Report: Afghanistan's Taliban to discuss U.S. proposals on bin LadenFebruary 7, 1999
Web posted at: 1:16 a.m. EST (0616 GMT)
ISLAMABAD, Pakistan (CNN) -- Afghanistan's ruling Taliban Islamic militia said on Saturday it had received new U.S. proposals about Saudi-born terrorism suspect Osama bin Laden, who is now living there and wanted by Washington.
A Taliban spokesman, quoted by a Pakistan-based Afghan news service, said the proposals, which he did not disclose, were conveyed by U.S. officials during their talks in Pakistan with Taliban representatives earlier this week and were yet to be considered by the Taliban leadership.
The Afghan Islamic Press said it had learned from other sources that Washington proposed that the Taliban expel bin Laden from Afghanistan, or hand him over to the United States or Saudi Arabia.
The proposals will be submitted to Taliban supreme leader Mullah Mohammad Omar for consideration. Later, a response will be given, the Afghan Islamic Press quoted spokesman Mullah Abdul Haye Mutmaen as saying.
Mutmaen was speaking by telephone from the southern Afghan town of Kandahar, the militia headquarters.
Mutmaen said U.S. Assistant Secretary of State for South Asian Affairs Karl Inderfurth, who met Taliban deputy foreign minister Mullah Abdul Jalil on Wednesday, handed over a letter for the Taliban leadership. But he did not disclose its contents.
Jalil did not give a reply to Inderfurth about the proposals, the news service quoted its sources as saying.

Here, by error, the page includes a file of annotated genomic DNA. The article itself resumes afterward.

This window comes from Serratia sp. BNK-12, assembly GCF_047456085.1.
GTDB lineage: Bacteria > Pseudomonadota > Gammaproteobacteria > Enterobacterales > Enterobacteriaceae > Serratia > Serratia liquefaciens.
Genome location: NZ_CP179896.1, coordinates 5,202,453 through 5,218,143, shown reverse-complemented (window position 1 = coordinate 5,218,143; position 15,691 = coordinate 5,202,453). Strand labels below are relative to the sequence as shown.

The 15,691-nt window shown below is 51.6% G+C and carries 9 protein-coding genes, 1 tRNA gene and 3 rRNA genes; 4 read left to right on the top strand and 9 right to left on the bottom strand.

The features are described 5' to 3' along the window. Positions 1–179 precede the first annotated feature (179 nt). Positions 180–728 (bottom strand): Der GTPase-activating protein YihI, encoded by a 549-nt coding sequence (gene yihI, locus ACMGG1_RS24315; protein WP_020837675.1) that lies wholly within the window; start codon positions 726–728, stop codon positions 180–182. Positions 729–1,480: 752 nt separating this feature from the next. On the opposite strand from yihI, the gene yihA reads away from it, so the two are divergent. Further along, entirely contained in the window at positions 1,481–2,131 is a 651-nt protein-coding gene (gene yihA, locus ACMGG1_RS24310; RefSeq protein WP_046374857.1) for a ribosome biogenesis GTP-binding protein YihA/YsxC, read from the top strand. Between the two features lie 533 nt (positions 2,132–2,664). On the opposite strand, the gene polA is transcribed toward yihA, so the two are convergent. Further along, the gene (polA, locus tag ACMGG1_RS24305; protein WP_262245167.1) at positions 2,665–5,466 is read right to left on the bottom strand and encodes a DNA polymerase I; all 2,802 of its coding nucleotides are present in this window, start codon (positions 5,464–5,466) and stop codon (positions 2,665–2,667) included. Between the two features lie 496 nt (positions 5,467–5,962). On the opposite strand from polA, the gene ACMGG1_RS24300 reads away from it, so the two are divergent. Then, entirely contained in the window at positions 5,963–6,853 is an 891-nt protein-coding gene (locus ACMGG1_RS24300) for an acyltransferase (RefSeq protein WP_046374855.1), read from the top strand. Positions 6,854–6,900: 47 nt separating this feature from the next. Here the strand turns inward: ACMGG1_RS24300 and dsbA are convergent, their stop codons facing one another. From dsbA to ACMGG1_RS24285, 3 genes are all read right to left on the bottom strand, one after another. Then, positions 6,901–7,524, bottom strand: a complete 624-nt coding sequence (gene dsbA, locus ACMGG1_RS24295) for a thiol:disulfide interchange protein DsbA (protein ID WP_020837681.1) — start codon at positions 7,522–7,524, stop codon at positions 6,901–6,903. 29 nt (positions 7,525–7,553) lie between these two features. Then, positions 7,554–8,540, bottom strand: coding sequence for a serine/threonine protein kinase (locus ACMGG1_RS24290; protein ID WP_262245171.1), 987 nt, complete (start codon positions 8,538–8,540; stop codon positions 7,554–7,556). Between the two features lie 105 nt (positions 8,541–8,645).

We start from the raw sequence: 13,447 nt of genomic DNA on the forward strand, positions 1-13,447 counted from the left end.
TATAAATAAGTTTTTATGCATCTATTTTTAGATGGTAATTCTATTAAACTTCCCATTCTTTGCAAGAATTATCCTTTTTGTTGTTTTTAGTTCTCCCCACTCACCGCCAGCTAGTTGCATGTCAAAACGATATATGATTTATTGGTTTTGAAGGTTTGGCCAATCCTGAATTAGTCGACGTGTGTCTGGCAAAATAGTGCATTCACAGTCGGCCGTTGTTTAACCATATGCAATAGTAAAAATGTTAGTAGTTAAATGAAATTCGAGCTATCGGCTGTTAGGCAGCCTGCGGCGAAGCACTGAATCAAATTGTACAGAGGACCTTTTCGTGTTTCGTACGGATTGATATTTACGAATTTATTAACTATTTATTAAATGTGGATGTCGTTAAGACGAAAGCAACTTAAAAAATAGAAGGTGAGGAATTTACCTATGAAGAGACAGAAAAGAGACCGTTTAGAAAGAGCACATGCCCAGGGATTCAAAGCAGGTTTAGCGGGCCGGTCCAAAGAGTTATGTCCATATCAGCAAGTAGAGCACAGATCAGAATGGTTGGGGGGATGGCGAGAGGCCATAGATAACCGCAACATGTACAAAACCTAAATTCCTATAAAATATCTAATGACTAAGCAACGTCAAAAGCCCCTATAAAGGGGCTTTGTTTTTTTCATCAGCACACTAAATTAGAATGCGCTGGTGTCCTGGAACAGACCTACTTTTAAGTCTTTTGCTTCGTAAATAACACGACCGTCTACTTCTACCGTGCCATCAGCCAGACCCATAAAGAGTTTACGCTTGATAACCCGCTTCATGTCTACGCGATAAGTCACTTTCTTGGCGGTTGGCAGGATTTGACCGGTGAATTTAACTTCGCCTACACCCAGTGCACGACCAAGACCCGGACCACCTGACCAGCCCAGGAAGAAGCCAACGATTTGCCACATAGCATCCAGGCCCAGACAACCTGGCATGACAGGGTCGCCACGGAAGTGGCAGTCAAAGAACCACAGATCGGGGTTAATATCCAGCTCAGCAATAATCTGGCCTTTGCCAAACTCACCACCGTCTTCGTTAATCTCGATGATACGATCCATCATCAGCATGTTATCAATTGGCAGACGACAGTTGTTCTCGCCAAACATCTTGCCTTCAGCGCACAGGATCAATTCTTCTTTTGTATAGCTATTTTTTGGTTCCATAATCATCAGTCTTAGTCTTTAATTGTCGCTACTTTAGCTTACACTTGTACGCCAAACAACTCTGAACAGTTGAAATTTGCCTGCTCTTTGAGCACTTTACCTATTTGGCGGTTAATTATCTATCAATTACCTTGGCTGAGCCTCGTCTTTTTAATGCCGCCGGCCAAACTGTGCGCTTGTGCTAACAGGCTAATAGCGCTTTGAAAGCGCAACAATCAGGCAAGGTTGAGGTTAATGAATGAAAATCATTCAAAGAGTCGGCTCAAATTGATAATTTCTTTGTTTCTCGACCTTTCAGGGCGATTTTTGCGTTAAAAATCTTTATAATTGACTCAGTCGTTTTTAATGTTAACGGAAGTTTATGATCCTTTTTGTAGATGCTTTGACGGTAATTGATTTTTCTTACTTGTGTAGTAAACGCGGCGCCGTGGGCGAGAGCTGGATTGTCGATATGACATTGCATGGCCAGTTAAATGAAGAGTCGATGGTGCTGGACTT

At Wednesday's meeting, Inderfurth was expected to present a wide-ranging list of proposals to Jalil on the bin Laden issue, human rights, the ruling Islamists' treatment of women and drug trafficking in Taliban-occupied areas.
The Taliban control about ninety percent of Afghanistan.
In the past, the Taliban have repeatedly refused to hand bin Laden over to the United States, saying he is a guest of the Islamic militia and has no involvment with terrorism of any kind.
The United States accuses bin Laden of masterminding bomb attacks on U.S. embassies in Kenya and Tanzania last August that killed 263 people. The U.S. has offered a reward of $5 million for information leading to his arrest and conviction.
Bin Laden, who has denied the charge, also figured in talks that U.S. Deputy Secretary of State Strobe Talbott and Inderfurth held with Pakistani officials earlier this week.
Reuters contributed to this report.
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